29 July 2009
200 handmade pulleys
“La Boudeuse is 48 m in length, has 13 sails and uses 6 km of rope and 200 pulleys—each one made by hand,” explains Amaury Bironneau, onboard administrator on the last three-mast explorer in the world.
The captain of the French vessel, Patrice Franceschi, has been mandated by the French ecology/environment ministry* to undertake a second mission to meet people groups around the globe. La Boudeuse is now being readied to take to the sea.
“We recovered the schooner in Sweden in 2003,” continues Amaury Bironneau. “It was then used to circumnavigate the world’s oceans until 2006, under the patronage of UNESCO. This mission was the subject of various documentaries as well as books and travel logs.”
La Boudeuse arrived in Paris in 2007 and for the last year and a half has been berthed at Quai François Mauriac, where visitors can look round the ancient vessel and admire its impressive rigging.
ABCsat telecommunication kit
Then came the good news.
La Boudeuse will set sail in August, heading south toward Africa to take advantage of the trade winds across to South America and Cayenne, French Guiana, its first port of call.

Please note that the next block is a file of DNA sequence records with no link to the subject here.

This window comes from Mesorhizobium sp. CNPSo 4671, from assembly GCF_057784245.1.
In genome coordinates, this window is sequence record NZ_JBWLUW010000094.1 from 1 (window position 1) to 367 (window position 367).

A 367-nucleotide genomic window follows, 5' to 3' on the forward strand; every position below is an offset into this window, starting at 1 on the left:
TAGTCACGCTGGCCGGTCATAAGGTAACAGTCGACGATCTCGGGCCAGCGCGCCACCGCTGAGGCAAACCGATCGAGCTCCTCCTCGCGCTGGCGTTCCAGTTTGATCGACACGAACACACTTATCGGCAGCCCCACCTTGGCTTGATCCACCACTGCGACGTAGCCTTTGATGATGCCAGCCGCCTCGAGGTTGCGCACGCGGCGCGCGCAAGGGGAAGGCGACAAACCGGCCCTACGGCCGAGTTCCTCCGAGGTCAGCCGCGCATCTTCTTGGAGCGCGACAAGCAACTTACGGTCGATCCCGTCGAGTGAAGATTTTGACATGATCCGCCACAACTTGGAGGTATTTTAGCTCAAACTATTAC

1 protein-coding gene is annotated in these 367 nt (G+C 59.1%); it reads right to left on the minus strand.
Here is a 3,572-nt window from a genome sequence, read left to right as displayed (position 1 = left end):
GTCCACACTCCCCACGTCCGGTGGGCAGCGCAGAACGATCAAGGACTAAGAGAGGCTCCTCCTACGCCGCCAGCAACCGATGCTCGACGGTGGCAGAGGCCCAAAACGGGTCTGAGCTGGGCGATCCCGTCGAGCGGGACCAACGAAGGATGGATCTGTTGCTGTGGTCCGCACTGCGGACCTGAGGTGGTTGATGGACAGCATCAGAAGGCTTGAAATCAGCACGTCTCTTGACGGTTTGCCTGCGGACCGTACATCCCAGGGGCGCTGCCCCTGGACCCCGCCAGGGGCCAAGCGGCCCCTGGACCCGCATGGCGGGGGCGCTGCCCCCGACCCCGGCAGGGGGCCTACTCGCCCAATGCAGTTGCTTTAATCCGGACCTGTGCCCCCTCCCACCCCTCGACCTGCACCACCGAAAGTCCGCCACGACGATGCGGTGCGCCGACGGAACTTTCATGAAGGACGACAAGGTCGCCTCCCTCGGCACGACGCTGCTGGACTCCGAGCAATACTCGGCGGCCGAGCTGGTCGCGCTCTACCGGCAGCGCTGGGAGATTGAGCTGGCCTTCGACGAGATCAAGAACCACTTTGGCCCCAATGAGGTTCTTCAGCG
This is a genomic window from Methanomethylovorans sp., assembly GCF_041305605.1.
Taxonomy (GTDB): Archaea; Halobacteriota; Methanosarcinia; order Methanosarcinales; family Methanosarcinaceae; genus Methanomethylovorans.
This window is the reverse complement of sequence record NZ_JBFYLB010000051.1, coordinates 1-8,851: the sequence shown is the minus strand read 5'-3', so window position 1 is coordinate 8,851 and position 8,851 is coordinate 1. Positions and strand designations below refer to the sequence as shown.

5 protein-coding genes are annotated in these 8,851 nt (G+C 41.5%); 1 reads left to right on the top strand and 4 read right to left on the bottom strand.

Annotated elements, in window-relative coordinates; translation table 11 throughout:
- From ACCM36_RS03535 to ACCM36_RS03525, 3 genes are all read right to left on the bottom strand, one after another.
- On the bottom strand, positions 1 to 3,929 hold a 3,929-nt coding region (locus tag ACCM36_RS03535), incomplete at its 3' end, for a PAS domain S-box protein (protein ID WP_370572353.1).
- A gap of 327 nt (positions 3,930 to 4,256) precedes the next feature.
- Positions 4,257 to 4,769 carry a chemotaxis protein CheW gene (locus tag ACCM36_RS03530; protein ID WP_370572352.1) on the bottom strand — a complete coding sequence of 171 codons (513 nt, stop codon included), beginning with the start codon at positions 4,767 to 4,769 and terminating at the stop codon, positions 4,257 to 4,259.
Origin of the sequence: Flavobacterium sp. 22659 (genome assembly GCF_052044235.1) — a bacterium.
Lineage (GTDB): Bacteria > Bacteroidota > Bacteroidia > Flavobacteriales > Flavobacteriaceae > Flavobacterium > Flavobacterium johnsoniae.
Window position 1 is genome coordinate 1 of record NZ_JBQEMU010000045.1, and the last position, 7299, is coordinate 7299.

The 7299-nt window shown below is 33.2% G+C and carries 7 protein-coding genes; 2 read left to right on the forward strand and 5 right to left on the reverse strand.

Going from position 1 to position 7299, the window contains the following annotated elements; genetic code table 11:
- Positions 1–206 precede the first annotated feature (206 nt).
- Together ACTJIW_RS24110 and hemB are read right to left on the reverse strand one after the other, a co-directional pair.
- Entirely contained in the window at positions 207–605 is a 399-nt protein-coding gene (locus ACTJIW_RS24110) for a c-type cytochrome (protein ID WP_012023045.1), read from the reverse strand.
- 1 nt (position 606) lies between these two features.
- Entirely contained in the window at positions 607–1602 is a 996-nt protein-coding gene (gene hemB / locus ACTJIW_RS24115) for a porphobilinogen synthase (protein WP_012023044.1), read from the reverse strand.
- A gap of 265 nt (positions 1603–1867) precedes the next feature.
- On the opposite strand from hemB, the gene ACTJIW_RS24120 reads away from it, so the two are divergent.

But first, the ship had to be dismasted and taken down the Seine to Le Havre for maintenance. The strip-down operation took place on 26, 27 and 28 May.
Dismasting a vessel like La Boudeuse is tricky, because some of the parts are very old,” explains Amaury Bironneau. “You have to take it apart piece by piece, then put it back together at the other end in exactly the same way.”
The message from French ecology/environment minister Jean-Louis Borloo is simple.
sustainable development, biodiversity and intercultural dialogue. Under a partnership with CNES, the ship will carry an ABCsat* telecommunication kit.
This will connect La Boudeuse directly with the CCMM maritime medical consultation centre in Toulouse throughout the expedition. “We thus hope to contribute to improvements in satellite telecommunication systems and their applications in telemedicine,” concludes Amaury Bironneau.
*French ministry of ecology, energy, sustainable development and land planning
**Always be connected by satellite